• 220 – <domain> service is ready 

  • 221 – <domain> closing the transmission channel 

  • 354 – start mail input (usually responds to DATA command) 

Negative responses or error codes

  • 500 – syntax error or command couldn’t be recognized 

  • 503 – bad sequence of commands

  • 252 – the server can’t verify the user. It will still accept the message and attempt the delivery (responds to VRFY command)

  • 450 – mailbox unavailable 

  • 510 – invalid email address 

SMTP ports
SMTP ports are communication endpoints that help identify the exact location of internet addresses. The most common ports used with SMTP are 25, 465, 587, and 2525. 

  • 25 is the oldest SMTP port, but using it for email submission is no longer common. As it doesn’t have security mechanisms, spammers abuse it heavily. For that reason, internet service providers (ISPs) usually block port number 25. It’s recommended to use it only as a relay port. 

  • 465 is more secure compared to 25, but it’s not an official SMTP port and is now deprecated. It supports SSL encryption. Still, it’s recommended to avoid using it whenever possible. 

  • 587 is the default SMTP port recommended with STARTTLS. Almost all email service providers support it. 

  • 2525 is an alternative to 587. It can be used when 587 is blocked or unavailable. 2525 has never been recognized as an official SMTP port. Regardless, most ISPs allow transactions through this port. 

Comparing SMTP, IMAP, and POP3
Apart from SMTP, the most common email protocols are IMAP and POP3. SMTP is an outbound email server used for sending and delivering emails. IMAP and POP3 are message access protocols used for retrieving incoming messages from the email server. 
IMAP is an Internet Message Access Protocol that connects to the server and downloads messages on request. The messages won’t be deleted once the connection is terminated. With IMAP, users can access their emails from any computer or device. 
POP3 or Post Office Protocol 3 also connects to the server, but it downloads all the received messages. Once that’s completed, it will delete all the emails from the server. Unlike IMAP, POP3 is device-dependent. 
More information on the differences between these protocols is available here
How to send emails with SMTP 
One of the main benefits of SMTP is that it makes it easy to send emails from different apps or devices. Most programming languages allow users to route outgoing emails through SMTP either natively or with the help of different libraries. Unlike Web API (or Email API), SMTP integration doesn’t require advanced coding skills.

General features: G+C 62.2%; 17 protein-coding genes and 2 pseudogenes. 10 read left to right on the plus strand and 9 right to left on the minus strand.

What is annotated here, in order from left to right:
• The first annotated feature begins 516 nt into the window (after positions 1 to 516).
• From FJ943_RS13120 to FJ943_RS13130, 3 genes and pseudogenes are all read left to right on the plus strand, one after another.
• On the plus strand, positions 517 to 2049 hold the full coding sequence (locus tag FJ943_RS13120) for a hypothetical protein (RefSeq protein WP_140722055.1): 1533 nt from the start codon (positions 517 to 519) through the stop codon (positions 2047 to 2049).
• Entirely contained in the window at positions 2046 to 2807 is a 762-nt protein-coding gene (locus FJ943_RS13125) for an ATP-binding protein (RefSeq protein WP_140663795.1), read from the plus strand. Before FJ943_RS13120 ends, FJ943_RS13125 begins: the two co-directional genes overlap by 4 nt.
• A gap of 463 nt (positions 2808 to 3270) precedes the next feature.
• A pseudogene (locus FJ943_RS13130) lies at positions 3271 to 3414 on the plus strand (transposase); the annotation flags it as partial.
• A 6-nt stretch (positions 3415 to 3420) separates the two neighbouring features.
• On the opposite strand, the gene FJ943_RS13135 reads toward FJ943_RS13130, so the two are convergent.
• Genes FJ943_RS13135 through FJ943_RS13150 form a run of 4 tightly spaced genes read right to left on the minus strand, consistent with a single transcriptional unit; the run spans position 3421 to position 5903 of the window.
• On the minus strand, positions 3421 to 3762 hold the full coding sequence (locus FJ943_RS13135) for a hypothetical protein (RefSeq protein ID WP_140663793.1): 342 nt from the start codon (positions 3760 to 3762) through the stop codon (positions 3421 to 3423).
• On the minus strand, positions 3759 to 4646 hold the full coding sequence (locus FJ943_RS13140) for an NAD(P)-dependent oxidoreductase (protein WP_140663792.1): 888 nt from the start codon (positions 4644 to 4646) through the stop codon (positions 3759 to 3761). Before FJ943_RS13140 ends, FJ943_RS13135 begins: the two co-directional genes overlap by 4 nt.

You’ll need working SMTP credentials (such as host, port, username, password, and encryption) and the relevant programming language to complete that task. You can check out our recent blog post for more details on that. 
SMTP as a service – testing and sending 
SMTP (or, more precisely, SMTP server) is provided to users as a service for two main purposes – testing and sending. 
In terms of testing, SMTP service implies a fake SMTP server that captures outgoing mail. That way, emails don’t reach real inboxes, creating a safe environment for testing. 
When it comes to email sending, SMTP service is synonymous with SMTP relay service. Email providers have their own SMTP servers that enable users to send marketing or transactional emails. 
Ideally, these two SMTP services can be combined into one robust tool such as Mailtrap
Mailtrap is an Email Delivery Platform that combines Email Testing and Email Sending. It’s a complete email infrastructure that allows users to test SMTP server, send emails with it, and monitor their performance with actionable analytics. 
Email Testing is a Sandbox that captures all the SMTP traffic in a virtual inbox and eliminates the chances of spamming users. You can easily inspect and debug your emails in staging with HTML/CSS or spam checks, view tech info, or use manual/automatic forward features. Email Testing provides multiple inboxes for different projects and product stages. 
Email Sending is an infrastructure with high email deliverability rates by design. With its Email API and SMTP service, the integration is smooth and effortless. All you need to do is verify your domain and choose the preferred method of integration. Once that’s done, you can reach recipients’ inboxes in a matter of seconds. 
Email Sending also has actionable in-depth analytics with drill-down reports and helicopter-view dashboards that keep you on top of your deliverability metrics.